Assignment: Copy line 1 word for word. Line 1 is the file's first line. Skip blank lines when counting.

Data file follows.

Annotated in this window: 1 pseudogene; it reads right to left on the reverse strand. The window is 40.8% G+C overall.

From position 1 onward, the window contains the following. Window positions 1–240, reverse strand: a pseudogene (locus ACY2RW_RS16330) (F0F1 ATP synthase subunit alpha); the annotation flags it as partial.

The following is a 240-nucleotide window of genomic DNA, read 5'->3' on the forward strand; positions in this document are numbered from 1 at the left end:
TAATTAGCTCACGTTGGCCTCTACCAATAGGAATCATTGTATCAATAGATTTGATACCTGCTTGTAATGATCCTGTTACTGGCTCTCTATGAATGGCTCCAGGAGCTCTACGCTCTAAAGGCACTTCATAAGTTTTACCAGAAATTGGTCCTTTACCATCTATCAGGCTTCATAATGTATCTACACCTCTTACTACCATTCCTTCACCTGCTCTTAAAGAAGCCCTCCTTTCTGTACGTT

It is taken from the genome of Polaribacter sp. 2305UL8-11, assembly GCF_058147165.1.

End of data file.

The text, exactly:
Annotated in this window: 1 pseudogene; it reads right to left on the reverse strand. The window is 40.8% G+C overall.